To the Editor:

 Uncategorized
Jan 282004
 
Authors:

I am confused by Mr. Reece’s letter to the editor printed in

Wednesday’s Collegian. He claims a liberally biased professor

flunked someone at the University of Northern Colorado because they

were conservative. This is absurd. The student chose not to answer

the question given and instead decided to answer his/her own. Thus

he/she flunked. This would be the case in any class with any

professor!

The question about Bush being a war criminal isn’t open to

interpretation, neither by a conservative nor a liberal. The

question is not about opinions, but laws, and it can be easily

answered by looking at the laws that apply, defined at the Geneva

Convention.

Incidentally, international law states that a sovereign nation

cannot attack another without being first attacked. Did Iraq attack

the United States? NO. Although Bush verbally made a connection

between Iraq and Sept. 11, 2001, it was supported by no

evidence.

Brandon Lehman

Junior, engineering

 Posted by at 5:00 pm

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To the Editor:

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Jan 282004
 
Authors:

In response to Elena Trevino’s letter to the editor Monday about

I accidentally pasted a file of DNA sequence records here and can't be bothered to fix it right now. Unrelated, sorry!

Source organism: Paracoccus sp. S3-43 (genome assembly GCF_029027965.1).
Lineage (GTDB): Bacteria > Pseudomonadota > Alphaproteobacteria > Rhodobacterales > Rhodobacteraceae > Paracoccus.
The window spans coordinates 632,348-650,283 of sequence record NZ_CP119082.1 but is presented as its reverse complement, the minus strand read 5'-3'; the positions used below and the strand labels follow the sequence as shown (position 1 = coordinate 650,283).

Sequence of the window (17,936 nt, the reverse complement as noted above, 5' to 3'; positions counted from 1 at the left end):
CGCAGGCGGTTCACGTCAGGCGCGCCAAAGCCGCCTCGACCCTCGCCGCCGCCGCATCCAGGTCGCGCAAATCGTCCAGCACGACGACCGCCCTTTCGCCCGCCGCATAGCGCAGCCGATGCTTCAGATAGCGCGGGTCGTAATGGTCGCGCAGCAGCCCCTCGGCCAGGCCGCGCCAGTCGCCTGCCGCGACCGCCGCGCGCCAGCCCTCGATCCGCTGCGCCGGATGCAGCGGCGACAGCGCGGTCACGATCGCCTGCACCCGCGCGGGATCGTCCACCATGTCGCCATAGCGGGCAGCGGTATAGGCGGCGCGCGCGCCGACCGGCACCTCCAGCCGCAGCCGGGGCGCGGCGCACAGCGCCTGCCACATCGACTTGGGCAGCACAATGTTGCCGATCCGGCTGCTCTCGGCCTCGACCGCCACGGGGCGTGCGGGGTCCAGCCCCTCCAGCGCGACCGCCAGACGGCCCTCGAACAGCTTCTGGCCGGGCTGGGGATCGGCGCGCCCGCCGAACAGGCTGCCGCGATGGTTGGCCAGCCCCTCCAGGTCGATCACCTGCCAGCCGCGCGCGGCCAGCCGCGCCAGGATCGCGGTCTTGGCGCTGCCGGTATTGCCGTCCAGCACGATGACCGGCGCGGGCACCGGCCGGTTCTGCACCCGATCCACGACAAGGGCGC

“all men are created equal.” I wanted to clarify that the belief

that ‘all men are created equal’ and the belief that ‘all men are

created to be in a marriage relationship with a woman’ originate

from two entirely different theoretical paradigms.

Within many arguments today there are two conflicting arguments

simultaneously taking place. The first is a conservative divine

paradigm, which purports that God opposes homosexual behavior in

all forms. The second is the theory contained in the Bill of

Rights, which the United States strives to operate by today.

Individuals in society today do not make a clear distinction

between these two sets of theorem. Although the U.S. Constitution

contains references to ‘In God We Trust,’ it also goes to great

lengths to establish a distinct ‘separation between the church and

the state.’

The Bill of Rights states that ‘all men are created equal,’

while the divine perspective asserts that ‘God created man and a

set of standards by which he is to behave.’ I wish to point out the

conflict that occurs when these two perspectives are intermingled.

They were not intended to be and thus do not collaborate well when

forced together.

People need to decide which system they believe holds ‘The

Truth’ about how society should be governed. If society is to be

governed by the Bill of Rights, then accordingly we need to follow

all the rules it outlines. However, if on the other hand, the

United States society decides it wishes to be governed by the

divine paradigm, then rightfully we need to change the existing

laws to create a judicial system that can enforce sanctions for all

disobedience from ‘God’s standard’.

 

Erin Butler

Senior, sociology

 Posted by at 5:00 pm